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March 20, 2011




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Home > 2011 Issues > March 20, 2011

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Japan in the throes of multiple crisis

By Dr R Balashankar

Contemporary Japan: History, Politics and Social Change since the 1980s, Jeff Kingston, Wiley-Blackwell, Pp 313 (PB), £ 27.45

Contemporary Japan: History, Politics and Social Change since the 1980s, Jeff Kingston, Wiley-Blackwell, Pp 313 (PB), £ 27.45

JAPAN rose from the ashes, phoenix like, from its World War II trauma. The only nation in the world to have suffered two atomic bombs, which killed millions of its people and left unspeakable horror in trail for generations, it re-emerged in the world map as a formidable force to contend with. It is the second largest economy, next to America.

But today, Japan is in cross-roads. Its population is aging, its economy is not geared for risk management, the system is plagued by corruption, it has to address the question of immigration in the face of rising labour shortage and the family needs to be strengthened with increasing and equal role for women. In fact the last two problems are related to the first, of falling birth rate and growing old population.

Jeff Kingston, professor of History in Temple University, Japan in a recent book Contemporary Japan: History, Politics and Social Change since the 1980s has discussed threadbare the Asian country, looking at its challenges and affirming his faith in its dynamics to meet up to them.

The Lost Decade (1990-2000) took a huge toll on Japan. Says the book: "Unpopular taxpayer-funded bailouts of the banks restored stability to a wobbly financial system, but at the expense of public confidence in the credibility of government leaders and bankers. The human toll has been enormous... Too many fathers committed suicide so that their families can collect on life insurance policies." The number of homeless men and the number of women shifting to sex industry have been on the rise, to unacceptable levels. The Kobe earthquake and the train gassing tragedies happening within two months in 1995, exposed the ill-preparedness of the government to meet civil challenges.

According to statistics, Japan is one of the most rapidly aging societies in the world. As of 2009, 23 per cent of the population is over 65 years old. Children constitute only 13 per cent. There are so many centenarians (40,000 as on 2009), that the government reduced the congratulatory payment and shrank the silver in the commemorative cups. Japanese women are postponing or forgoing marriage, delaying child bearing and as a result the fertility rate of the nation dropped to a record low of 1.29 in 2003 (needed 2.07). Working mothers do not have adequate facilities of paid leave and child care facilities. Hence they opt not to have children.

As a result of the increased life expectancy, the pharmaceutical sector is striking gold. In fact, Japan is the second largest market in the world in this sector. "Child abuse is an urgent matter as there are no signs that the epidemic is abating", says Kingston. According to the book, there were 40,000 cases reported in 2007-08 (financial year) of violence on children. A majority of them are committed by mothers. Same is the story with domestic violence.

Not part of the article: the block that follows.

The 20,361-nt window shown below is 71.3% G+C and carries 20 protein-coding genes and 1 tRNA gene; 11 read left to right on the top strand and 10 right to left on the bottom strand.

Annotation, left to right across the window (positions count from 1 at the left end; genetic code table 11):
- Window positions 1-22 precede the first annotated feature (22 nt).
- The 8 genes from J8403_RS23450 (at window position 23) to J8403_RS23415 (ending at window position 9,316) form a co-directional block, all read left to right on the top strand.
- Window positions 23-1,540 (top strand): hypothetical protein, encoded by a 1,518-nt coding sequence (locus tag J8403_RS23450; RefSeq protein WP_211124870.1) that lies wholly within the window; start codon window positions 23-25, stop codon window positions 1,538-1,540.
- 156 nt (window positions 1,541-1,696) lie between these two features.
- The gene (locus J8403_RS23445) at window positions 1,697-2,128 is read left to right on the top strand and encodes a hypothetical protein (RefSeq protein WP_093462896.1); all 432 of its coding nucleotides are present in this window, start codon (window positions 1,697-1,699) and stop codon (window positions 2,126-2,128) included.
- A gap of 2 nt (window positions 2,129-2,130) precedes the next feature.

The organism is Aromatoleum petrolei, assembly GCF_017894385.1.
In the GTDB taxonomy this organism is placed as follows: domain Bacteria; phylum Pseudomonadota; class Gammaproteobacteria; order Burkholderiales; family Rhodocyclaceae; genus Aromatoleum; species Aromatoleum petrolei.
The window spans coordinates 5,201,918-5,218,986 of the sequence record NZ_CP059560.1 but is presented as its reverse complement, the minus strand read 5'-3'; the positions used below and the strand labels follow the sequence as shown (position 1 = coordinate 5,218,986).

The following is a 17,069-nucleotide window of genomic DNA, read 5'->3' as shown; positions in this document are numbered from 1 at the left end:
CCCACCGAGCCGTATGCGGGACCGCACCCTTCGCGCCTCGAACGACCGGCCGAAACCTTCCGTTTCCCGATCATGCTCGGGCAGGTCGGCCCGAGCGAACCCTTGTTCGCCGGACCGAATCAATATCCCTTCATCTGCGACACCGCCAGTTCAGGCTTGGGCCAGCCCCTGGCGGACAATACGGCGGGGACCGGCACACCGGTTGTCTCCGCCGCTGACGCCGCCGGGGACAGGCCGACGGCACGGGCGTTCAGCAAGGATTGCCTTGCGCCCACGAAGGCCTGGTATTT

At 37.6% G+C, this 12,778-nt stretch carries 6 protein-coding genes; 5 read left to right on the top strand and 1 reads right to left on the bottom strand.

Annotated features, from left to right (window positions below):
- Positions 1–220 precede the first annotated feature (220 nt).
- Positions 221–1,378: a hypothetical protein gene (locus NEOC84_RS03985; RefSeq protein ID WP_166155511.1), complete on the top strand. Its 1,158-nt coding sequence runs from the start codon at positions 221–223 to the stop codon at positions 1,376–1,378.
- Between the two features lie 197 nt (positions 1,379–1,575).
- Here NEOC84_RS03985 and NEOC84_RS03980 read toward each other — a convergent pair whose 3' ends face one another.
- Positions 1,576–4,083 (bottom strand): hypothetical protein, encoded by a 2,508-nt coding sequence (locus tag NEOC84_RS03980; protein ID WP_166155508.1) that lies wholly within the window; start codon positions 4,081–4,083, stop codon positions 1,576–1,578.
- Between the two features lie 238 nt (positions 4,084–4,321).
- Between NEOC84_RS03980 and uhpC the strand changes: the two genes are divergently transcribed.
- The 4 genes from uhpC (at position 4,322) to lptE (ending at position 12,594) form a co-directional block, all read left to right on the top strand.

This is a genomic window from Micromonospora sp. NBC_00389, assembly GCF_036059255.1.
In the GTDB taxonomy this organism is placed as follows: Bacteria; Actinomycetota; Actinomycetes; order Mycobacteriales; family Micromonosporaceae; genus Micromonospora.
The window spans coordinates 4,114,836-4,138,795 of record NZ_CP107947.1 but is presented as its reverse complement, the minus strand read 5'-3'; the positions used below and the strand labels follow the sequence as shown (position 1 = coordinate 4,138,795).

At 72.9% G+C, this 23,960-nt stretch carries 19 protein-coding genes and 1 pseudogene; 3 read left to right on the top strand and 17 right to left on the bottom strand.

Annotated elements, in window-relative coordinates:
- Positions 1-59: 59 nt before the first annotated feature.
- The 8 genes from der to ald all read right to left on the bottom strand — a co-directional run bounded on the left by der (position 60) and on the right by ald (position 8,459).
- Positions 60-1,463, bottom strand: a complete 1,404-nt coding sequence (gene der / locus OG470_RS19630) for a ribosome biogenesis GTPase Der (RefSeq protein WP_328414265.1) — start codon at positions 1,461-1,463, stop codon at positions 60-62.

Chinese, not surprisingly, are the fastest growing ethnic community in Japan. More than 6.5 lakh China born people lived and worked in Japan in 2008. More than 80,000 Chinese students study in Japanese universities. However, the average Japanese nurture distrust of foreigners, especially Chinese. According to a survey quoted in the book, two-thirds admitted having negative feeling towards China, the highest anti-Chinese prejudice in Asia.

Yakuza is the name of the Japanese mafia. The tradition of Yakuza runs into seventeenth century, though there is little to compare except the initiation rituals and penchant for violence. There are estimated to be 43,000 core members of the group.

According to the book, public opinion polls show that "most Japanese think their nation’s best days are behind it and they are pessimistic about future prospects." But Kingston believes that the situation is not as bleak as being felt. Despite all these malaise, Japan is among the top three world economies, its companies are global leaders in many sectors, it is a leader in technological innovations and the Japanese companies have made several tie ups abroad, which are yielding high returns and the government has huge foreign exchange reserves. "Looking ahead 20 years, it is hard to imagine any really bright scenarios for Japan, but one suspects the apprehension that envelops Japan today may overstate downside risk and overlook the opportunities to reshape priorities... After all, who looking around them in 1950 would have expected the subsequent economic miracle, and who at the time of oil shock in 1973 would have expected the economic boom at the end of the 1980s?" the book concludes.

In a highly dispassionate and balanced analysis of contemporary Japan, Kingston has brought out both the negative and positive sides of the nation, its economy, its society and governance. There are issues that Japan needs to squarely address. And this book points the way to it. An excellent source book on today’s Japan.

(Wiley-Blackwell, 350 Main Street, Malden, MA 02148-5020, USA)




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